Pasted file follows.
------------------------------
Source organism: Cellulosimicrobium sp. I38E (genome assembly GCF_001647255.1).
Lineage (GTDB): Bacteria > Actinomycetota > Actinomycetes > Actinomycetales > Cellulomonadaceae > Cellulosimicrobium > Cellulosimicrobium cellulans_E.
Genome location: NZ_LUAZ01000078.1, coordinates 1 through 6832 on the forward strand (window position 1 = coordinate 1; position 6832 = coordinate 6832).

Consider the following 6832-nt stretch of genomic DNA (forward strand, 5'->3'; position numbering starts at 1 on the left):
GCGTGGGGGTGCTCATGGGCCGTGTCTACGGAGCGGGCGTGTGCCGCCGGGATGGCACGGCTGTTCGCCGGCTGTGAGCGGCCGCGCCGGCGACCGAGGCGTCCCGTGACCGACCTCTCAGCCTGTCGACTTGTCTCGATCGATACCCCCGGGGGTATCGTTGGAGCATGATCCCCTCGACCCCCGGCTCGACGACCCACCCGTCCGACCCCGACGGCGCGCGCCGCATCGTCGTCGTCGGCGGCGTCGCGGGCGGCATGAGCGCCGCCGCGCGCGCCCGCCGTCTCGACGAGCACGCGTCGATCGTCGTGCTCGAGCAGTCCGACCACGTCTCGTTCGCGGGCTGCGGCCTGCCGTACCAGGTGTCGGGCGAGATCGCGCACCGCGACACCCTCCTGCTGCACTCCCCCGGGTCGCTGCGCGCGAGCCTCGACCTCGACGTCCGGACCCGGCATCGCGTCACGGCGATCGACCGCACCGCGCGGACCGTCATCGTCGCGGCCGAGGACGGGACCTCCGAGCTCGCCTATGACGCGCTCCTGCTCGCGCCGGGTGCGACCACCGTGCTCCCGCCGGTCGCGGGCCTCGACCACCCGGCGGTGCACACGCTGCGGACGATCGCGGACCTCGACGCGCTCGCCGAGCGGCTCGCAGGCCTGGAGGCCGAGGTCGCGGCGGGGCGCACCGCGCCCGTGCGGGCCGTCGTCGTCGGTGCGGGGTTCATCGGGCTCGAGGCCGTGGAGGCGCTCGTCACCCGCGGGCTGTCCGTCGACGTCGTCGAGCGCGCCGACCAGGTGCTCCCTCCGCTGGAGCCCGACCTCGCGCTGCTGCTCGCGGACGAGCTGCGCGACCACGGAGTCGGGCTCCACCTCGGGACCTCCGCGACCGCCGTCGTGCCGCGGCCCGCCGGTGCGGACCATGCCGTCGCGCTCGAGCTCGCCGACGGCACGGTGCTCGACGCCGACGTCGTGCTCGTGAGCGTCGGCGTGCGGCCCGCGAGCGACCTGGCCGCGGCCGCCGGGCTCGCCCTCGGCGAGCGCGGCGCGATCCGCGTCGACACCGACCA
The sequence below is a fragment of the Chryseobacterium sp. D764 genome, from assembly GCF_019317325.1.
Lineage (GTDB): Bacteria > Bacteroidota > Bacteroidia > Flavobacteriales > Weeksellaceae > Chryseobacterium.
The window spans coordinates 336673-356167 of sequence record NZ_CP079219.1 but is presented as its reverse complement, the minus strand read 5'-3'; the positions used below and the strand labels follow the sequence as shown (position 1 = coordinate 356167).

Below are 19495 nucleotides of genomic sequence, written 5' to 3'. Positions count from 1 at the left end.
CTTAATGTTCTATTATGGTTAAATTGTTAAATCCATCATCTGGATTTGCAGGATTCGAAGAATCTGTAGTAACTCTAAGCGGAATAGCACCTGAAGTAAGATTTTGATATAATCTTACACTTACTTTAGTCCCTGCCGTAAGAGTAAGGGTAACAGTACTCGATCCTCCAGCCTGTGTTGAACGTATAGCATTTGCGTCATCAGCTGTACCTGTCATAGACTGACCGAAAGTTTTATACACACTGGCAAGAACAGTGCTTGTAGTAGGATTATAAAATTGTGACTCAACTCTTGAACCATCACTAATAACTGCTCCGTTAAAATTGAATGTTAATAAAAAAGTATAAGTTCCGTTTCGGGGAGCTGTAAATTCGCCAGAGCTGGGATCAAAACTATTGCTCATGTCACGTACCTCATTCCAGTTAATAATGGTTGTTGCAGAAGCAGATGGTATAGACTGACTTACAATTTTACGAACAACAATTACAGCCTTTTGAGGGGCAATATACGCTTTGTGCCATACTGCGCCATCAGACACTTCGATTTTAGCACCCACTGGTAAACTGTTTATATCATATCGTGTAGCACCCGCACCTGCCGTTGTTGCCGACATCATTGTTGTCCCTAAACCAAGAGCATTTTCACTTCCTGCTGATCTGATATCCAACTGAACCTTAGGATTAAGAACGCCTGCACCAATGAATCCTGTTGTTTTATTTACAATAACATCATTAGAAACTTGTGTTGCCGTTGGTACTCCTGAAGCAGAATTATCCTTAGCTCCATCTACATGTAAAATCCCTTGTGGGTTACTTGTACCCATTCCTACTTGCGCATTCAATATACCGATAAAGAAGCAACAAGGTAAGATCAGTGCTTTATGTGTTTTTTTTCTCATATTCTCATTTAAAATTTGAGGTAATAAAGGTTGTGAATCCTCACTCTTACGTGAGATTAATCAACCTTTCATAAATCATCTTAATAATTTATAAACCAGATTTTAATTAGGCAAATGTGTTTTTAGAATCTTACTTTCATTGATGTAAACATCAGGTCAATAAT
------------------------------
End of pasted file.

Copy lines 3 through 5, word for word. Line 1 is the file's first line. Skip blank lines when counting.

Genome location: NZ_LUAZ01000078.1, coordinates 1 through 6832 on the forward strand (window position 1 = coordinate 1; position 6832 = coordinate 6832).

Consider the following 6832-nt stretch of genomic DNA (forward strand, 5'->3'; position numbering starts at 1 on the left):
GCGTGGGGGTGCTCATGGGCCGTGTCTACGGAGCGGGCGTGTGCCGCCGGGATGGCACGGCTGTTCGCCGGCTGTGAGCGGCCGCGCCGGCGACCGAGGCGTCCCGTGACCGACCTCTCAGCCTGTCGACTTGTCTCGATCGATACCCCCGGGGGTATCGTTGGAGCATGATCCCCTCGACCCCCGGCTCGACGACCCACCCGTCCGACCCCGACGGCGCGCGCCGCATCGTCGTCGTCGGCGGCGTCGCGGGCGGCATGAGCGCCGCCGCGCGCGCCCGCCGTCTCGACGAGCACGCGTCGATCGTCGTGCTCGAGCAGTCCGACCACGTCTCGTTCGCGGGCTGCGGCCTGCCGTACCAGGTGTCGGGCGAGATCGCGCACCGCGACACCCTCCTGCTGCACTCCCCCGGGTCGCTGCGCGCGAGCCTCGACCTCGACGTCCGGACCCGGCATCGCGTCACGGCGATCGACCGCACCGCGCGGACCGTCATCGTCGCGGCCGAGGACGGGACCTCCGAGCTCGCCTATGACGCGCTCCTGCTCGCGCCGGGTGCGACCACCGTGCTCCCGCCGGTCGCGGGCCTCGACCACCCGGCGGTGCACACGCTGCGGACGATCGCGGACCTCGACGCGCTCGCCGAGCGGCTCGCAGGCCTGGAGGCCGAGGTCGCGGCGGGGCGCACCGCGCCCGTGCGGGCCGTCGTCGTCGGTGCGGGGTTCATCGGGCTCGAGGCCGTGGAGGCGCTCGTCACCCGCGGGCTGTCCGTCGACGTCGTCGAGCGCGCCGACCAGGTGCTCCCTCCGCTGGAGCCCGACCTCGCGCTGCTGCTCGCGGACGAGCTGCGCGACCACGGAGTCGGGCTCCACCTCGGGACCTCCGCGACCGCCGTCGTGCCGCGGCCCGCCGGTGCGGACCATGCCGTCGCGCTCGAGCTCGCCGACGGCACGGTGCTCGACGCCGACGTCGTGCTCGTGAGCGTCGGCGTGCGGCCCGCGAGCGACCTGGCCGCGGCCGCCGGGCTCGCCCTCGGCGAGCGCGGCGCGATCCGCGTCGACACCGACCA